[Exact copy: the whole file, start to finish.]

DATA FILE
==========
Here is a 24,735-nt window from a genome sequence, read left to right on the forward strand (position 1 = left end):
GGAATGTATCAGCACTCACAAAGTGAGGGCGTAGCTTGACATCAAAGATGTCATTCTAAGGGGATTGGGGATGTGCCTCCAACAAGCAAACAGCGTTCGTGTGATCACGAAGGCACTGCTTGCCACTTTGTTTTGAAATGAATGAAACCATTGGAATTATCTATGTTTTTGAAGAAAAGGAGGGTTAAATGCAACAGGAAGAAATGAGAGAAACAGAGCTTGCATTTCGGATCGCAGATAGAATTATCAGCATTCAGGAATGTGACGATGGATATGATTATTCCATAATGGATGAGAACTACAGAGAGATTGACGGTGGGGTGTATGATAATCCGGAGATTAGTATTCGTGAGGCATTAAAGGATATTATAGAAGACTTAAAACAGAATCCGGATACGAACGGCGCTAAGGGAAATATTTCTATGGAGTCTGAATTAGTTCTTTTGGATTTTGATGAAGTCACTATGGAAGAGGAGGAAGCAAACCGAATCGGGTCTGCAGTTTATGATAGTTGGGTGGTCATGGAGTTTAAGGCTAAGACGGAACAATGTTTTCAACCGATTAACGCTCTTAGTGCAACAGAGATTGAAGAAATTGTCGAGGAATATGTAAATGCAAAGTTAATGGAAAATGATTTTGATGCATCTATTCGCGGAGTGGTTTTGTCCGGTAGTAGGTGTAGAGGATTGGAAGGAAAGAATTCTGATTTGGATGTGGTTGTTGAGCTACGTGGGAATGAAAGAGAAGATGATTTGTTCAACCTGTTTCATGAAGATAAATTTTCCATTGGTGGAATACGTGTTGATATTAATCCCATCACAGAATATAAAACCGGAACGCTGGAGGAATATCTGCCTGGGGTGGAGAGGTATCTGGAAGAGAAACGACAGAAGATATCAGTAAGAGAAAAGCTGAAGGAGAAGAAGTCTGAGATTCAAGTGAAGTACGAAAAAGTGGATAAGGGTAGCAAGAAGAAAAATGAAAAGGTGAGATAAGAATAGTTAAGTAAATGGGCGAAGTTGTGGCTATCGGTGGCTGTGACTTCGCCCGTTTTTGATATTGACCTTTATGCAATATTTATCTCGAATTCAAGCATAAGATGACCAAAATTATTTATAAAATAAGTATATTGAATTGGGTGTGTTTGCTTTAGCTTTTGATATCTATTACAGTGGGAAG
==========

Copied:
Here is a 24,735-nt window from a genome sequence, read left to right on the forward strand (position 1 = left end):
GGAATGTATCAGCACTCACAAAGTGAGGGCGTAGCTTGACATCAAAGATGTCATTCTAAGGGGATTGGGGATGTGCCTCCAACAAGCAAACAGCGTTCGTGTGATCACGAAGGCACTGCTTGCCACTTTGTTTTGAAATGAATGAAACCATTGGAATTATCTATGTTTTTGAAGAAAAGGAGGGTTAAATGCAACAGGAAGAAATGAGAGAAACAGAGCTTGCATTTCGGATCGCAGATAGAATTATCAGCATTCAGGAATGTGACGATGGATATGATTATTCCATAATGGATGAGAACTACAGAGAGATTGACGGTGGGGTGTATGATAATCCGGAGATTAGTATTCGTGAGGCATTAAAGGATATTATAGAAGACTTAAAACAGAATCCGGATACGAACGGCGCTAAGGGAAATATTTCTATGGAGTCTGAATTAGTTCTTTTGGATTTTGATGAAGTCACTATGGAAGAGGAGGAAGCAAACCGAATCGGGTCTGCAGTTTATGATAGTTGGGTGGTCATGGAGTTTAAGGCTAAGACGGAACAATGTTTTCAACCGATTAACGCTCTTAGTGCAACAGAGATTGAAGAAATTGTCGAGGAATATGTAAATGCAAAGTTAATGGAAAATGATTTTGATGCATCTATTCGCGGAGTGGTTTTGTCCGGTAGTAGGTGTAGAGGATTGGAAGGAAAGAATTCTGATTTGGATGTGGTTGTTGAGCTACGTGGGAATGAAAGAGAAGATGATTTGTTCAACCTGTTTCATGAAGATAAATTTTCCATTGGTGGAATACGTGTTGATATTAATCCCATCACAGAATATAAAACCGGAACGCTGGAGGAATATCTGCCTGGGGTGGAGAGGTATCTGGAAGAGAAACGACAGAAGATATCAGTAAGAGAAAAGCTGAAGGAGAAGAAGTCTGAGATTCAAGTGAAGTACGAAAAAGTGGATAAGGGTAGCAAGAAGAAAAATGAAAAGGTGAGATAAGAATAGTTAAGTAAATGGGCGAAGTTGTGGCTATCGGTGGCTGTGACTTCGCCCGTTTTTGATATTGACCTTTATGCAATATTTATCTCGAATTCAAGCATAAGATGACCAAAATTATTTATAAAATAAGTATATTGAATTGGGTGTGTTTGCTTTAGCTTTTGATATCTATTACAGTGGGAAG